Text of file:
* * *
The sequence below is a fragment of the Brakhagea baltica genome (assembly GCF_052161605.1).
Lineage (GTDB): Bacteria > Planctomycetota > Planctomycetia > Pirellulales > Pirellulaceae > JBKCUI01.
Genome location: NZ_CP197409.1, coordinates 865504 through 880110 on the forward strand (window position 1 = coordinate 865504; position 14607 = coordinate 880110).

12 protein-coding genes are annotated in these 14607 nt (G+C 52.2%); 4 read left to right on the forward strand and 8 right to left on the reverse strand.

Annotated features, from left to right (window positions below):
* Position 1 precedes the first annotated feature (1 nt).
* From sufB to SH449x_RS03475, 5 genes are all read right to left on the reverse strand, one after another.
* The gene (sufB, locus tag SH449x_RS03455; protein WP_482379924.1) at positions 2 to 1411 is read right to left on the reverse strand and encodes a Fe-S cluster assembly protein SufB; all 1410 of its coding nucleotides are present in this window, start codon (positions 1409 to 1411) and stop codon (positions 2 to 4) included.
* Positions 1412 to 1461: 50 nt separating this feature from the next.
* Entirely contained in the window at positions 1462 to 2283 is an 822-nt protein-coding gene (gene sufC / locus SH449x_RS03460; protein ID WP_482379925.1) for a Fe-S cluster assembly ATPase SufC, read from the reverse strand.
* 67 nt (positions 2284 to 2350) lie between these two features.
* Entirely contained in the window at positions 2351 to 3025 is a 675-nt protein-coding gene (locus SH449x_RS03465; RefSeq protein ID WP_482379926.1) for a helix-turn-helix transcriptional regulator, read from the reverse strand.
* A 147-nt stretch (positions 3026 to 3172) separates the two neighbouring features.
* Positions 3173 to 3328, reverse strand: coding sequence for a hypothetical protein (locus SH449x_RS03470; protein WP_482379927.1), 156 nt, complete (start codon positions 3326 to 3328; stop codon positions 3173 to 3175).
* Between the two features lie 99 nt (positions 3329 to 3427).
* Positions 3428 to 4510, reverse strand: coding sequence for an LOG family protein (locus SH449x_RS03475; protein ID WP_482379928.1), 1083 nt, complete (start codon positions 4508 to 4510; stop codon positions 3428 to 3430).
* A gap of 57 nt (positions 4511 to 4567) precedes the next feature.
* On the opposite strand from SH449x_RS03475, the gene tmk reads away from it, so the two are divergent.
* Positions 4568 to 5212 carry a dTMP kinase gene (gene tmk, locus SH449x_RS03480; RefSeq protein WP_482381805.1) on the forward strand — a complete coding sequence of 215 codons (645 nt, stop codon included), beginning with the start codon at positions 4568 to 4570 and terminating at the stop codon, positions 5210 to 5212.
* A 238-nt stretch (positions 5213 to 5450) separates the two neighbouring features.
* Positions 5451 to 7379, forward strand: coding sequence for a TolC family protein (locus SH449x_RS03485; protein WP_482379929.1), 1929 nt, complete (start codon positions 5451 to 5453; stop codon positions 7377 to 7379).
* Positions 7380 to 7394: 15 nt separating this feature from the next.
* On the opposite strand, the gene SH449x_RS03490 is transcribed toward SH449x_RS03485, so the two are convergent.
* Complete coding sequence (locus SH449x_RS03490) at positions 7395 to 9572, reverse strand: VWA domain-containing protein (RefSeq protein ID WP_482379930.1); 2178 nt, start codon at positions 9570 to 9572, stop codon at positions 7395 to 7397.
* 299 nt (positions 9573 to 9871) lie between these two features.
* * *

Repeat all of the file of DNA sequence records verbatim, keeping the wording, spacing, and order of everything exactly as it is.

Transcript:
The sequence below is a fragment of the Brakhagea baltica genome (assembly GCF_052161605.1).
Lineage (GTDB): Bacteria > Planctomycetota > Planctomycetia > Pirellulales > Pirellulaceae > JBKCUI01.
Genome location: NZ_CP197409.1, coordinates 865504 through 880110 on the forward strand (window position 1 = coordinate 865504; position 14607 = coordinate 880110).

12 protein-coding genes are annotated in these 14607 nt (G+C 52.2%); 4 read left to right on the forward strand and 8 right to left on the reverse strand.

Annotated features, from left to right (window positions below):
* Position 1 precedes the first annotated feature (1 nt).
* From sufB to SH449x_RS03475, 5 genes are all read right to left on the reverse strand, one after another.
* The gene (sufB, locus tag SH449x_RS03455; protein WP_482379924.1) at positions 2 to 1411 is read right to left on the reverse strand and encodes a Fe-S cluster assembly protein SufB; all 1410 of its coding nucleotides are present in this window, start codon (positions 1409 to 1411) and stop codon (positions 2 to 4) included.
* Positions 1412 to 1461: 50 nt separating this feature from the next.
* Entirely contained in the window at positions 1462 to 2283 is an 822-nt protein-coding gene (gene sufC / locus SH449x_RS03460; protein ID WP_482379925.1) for a Fe-S cluster assembly ATPase SufC, read from the reverse strand.
* 67 nt (positions 2284 to 2350) lie between these two features.
* Entirely contained in the window at positions 2351 to 3025 is a 675-nt protein-coding gene (locus SH449x_RS03465; RefSeq protein ID WP_482379926.1) for a helix-turn-helix transcriptional regulator, read from the reverse strand.
* A 147-nt stretch (positions 3026 to 3172) separates the two neighbouring features.
* Positions 3173 to 3328, reverse strand: coding sequence for a hypothetical protein (locus SH449x_RS03470; protein WP_482379927.1), 156 nt, complete (start codon positions 3326 to 3328; stop codon positions 3173 to 3175).
* Between the two features lie 99 nt (positions 3329 to 3427).
* Positions 3428 to 4510, reverse strand: coding sequence for an LOG family protein (locus SH449x_RS03475; protein ID WP_482379928.1), 1083 nt, complete (start codon positions 4508 to 4510; stop codon positions 3428 to 3430).
* A gap of 57 nt (positions 4511 to 4567) precedes the next feature.
* On the opposite strand from SH449x_RS03475, the gene tmk reads away from it, so the two are divergent.
* Positions 4568 to 5212 carry a dTMP kinase gene (gene tmk, locus SH449x_RS03480; RefSeq protein WP_482381805.1) on the forward strand — a complete coding sequence of 215 codons (645 nt, stop codon included), beginning with the start codon at positions 4568 to 4570 and terminating at the stop codon, positions 5210 to 5212.
* A 238-nt stretch (positions 5213 to 5450) separates the two neighbouring features.
* Positions 5451 to 7379, forward strand: coding sequence for a TolC family protein (locus SH449x_RS03485; protein WP_482379929.1), 1929 nt, complete (start codon positions 5451 to 5453; stop codon positions 7377 to 7379).
* Positions 7380 to 7394: 15 nt separating this feature from the next.
* On the opposite strand, the gene SH449x_RS03490 is transcribed toward SH449x_RS03485, so the two are convergent.
* Complete coding sequence (locus SH449x_RS03490) at positions 7395 to 9572, reverse strand: VWA domain-containing protein (RefSeq protein ID WP_482379930.1); 2178 nt, start codon at positions 9570 to 9572, stop codon at positions 7395 to 7397.
* 299 nt (positions 9573 to 9871) lie between these two features.